The earliest toy trains were made from lead and had no moving parts. Some had wheels that flipped, but these needed to be pulled or pushed. Some of the early 19th-century drive toy rails were made from tinplate, such as the large, durable, stylized locomotive toys from the U.S., which were painted gold and red and decorated with hearts and flowers. model trains montoursville pa
Around 1875, technological advancements in materials and manufacturing allowed tin to be stamped, cut, rolled, and lithographed faster than previously.
Toy trains were revolutionized when Märklina German firm that specialized in doll house accessories, sought to make an equivalent toy for boys where a continuous revenue stream could be guaranteed by selling add-on accessories for years after the first purchase. In addition to boxed sets comprising a train and track, Märklin offered extra track, rolling stock, and buildings sold separately, creating the predecessor to the modern model train layout featuring scenery and buildings along with an operating train.
Electric trains adopted, with the first appearing in 1897, made from the U.S. firm Carlisle & Finch. As home use of electricity became more common from the early 20th century, electric trains gained popularity and as time moved on, these electrical trains grew in sophistication, gaining light, the ability to change direction, to emit a whistling noise, to smoke, to remotely couple and uncouple cars as well as load and unload freight. Toy trains by the first half of the 20th century were often made of lithographed tin; later trains were frequently made mostly of plastic.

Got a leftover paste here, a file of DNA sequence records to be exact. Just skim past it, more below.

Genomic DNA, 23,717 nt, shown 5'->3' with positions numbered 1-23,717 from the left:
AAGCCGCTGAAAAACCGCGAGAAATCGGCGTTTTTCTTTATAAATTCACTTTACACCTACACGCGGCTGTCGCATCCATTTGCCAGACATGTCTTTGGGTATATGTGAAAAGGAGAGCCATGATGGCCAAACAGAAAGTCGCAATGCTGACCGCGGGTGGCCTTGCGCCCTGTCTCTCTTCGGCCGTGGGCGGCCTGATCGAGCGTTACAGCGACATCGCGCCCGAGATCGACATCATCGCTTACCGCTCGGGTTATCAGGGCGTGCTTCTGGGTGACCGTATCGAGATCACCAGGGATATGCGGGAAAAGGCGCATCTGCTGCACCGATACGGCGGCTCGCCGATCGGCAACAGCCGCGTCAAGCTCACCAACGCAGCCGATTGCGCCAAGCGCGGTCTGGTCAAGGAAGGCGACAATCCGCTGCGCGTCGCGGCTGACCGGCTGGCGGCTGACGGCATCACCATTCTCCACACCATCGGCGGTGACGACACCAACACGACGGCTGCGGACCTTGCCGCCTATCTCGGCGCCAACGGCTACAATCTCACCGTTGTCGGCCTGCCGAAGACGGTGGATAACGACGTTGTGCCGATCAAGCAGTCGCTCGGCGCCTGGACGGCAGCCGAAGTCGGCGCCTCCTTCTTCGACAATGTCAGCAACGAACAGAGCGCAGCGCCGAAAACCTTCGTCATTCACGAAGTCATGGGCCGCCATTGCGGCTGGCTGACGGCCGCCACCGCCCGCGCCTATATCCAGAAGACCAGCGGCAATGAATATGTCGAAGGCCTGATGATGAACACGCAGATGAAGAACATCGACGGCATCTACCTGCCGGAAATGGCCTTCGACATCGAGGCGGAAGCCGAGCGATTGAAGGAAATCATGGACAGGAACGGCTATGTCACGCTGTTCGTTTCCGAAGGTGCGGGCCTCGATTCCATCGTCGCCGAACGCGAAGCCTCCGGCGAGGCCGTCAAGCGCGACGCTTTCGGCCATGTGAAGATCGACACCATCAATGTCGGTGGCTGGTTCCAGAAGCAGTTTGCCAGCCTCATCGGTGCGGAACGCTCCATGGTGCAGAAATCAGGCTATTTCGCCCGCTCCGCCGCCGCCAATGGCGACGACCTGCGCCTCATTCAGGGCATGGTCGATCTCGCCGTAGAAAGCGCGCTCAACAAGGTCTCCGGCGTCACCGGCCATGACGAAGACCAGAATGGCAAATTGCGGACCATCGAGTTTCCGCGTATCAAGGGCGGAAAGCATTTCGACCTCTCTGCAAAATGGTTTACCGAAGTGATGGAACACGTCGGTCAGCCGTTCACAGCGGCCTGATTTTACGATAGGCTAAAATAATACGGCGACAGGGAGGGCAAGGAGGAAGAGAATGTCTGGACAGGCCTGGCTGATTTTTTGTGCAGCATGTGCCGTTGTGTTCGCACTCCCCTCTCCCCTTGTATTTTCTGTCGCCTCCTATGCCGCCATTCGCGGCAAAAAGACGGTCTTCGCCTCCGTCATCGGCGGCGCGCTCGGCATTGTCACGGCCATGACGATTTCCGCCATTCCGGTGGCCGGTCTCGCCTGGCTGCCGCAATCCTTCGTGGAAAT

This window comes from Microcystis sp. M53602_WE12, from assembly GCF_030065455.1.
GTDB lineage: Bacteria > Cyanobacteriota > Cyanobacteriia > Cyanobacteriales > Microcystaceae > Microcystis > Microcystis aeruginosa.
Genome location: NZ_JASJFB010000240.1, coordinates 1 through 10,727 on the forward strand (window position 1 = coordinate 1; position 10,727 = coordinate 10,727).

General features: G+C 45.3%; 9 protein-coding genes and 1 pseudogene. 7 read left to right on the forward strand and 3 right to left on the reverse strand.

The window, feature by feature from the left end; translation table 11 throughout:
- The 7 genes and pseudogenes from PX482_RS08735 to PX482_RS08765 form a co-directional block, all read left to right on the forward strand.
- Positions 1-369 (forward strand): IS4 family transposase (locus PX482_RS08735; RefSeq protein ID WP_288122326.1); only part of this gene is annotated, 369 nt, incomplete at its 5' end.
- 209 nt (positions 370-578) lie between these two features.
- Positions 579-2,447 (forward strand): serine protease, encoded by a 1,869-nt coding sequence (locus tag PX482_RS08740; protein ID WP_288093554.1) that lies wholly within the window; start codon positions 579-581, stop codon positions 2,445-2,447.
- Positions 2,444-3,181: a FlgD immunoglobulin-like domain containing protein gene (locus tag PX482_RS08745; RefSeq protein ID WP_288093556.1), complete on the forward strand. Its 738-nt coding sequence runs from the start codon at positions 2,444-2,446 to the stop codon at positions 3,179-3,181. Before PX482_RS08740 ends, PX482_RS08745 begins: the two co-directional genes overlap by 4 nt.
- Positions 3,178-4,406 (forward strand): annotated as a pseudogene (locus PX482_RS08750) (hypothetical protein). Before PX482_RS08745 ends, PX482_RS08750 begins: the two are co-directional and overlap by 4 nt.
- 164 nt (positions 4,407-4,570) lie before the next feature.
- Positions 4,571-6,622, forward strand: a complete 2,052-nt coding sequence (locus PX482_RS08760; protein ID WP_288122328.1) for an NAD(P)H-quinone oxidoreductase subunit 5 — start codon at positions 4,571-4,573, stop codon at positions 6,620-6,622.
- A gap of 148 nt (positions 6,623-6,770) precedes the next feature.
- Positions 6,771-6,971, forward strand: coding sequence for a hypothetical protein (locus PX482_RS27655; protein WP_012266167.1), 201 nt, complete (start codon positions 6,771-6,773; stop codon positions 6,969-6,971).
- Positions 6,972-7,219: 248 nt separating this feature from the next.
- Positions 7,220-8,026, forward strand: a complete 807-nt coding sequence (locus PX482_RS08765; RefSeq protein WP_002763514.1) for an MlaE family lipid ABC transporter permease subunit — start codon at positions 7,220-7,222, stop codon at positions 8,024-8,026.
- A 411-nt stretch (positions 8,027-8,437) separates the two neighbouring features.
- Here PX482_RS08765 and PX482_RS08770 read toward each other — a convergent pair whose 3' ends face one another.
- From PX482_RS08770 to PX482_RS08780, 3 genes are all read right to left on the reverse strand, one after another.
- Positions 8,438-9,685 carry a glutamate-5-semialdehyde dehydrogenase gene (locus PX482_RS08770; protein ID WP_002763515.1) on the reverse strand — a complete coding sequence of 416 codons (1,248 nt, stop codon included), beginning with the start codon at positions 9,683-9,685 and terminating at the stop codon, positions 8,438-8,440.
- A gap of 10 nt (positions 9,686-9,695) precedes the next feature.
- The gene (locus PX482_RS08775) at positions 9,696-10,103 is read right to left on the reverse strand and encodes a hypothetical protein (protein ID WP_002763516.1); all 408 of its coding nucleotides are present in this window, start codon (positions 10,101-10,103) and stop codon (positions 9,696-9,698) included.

Pull toys and wind-up trains were marketed by kids, while electrical trains were marketed towards teens, especially teenaged boys.
Today, S gauge and O gauge railroads continue to be considered toy trains even by their adherents and are often accessorized with semi-scale model buildings by Plasticville or even K-Line (who owns the rights to the Plasticville-like buildings created by Marx in the 1950s into the 1970s). However, due to their high price, one is more inclined to find an HO scale or N scale train set at a toy store than a O scale set.
Many modern electric toy trains contain sophisticated electronic equipment that exude digitized sound effects and allow the operator to safely and easily run multiple remote control trains on one loop of course. In the last few decades, many toy rail operators will operate a train with a TV camera at the front part of the engine and hooked up to a display, such as computer monitor. This will show a picture, like that of a real (smaller size) railroad)
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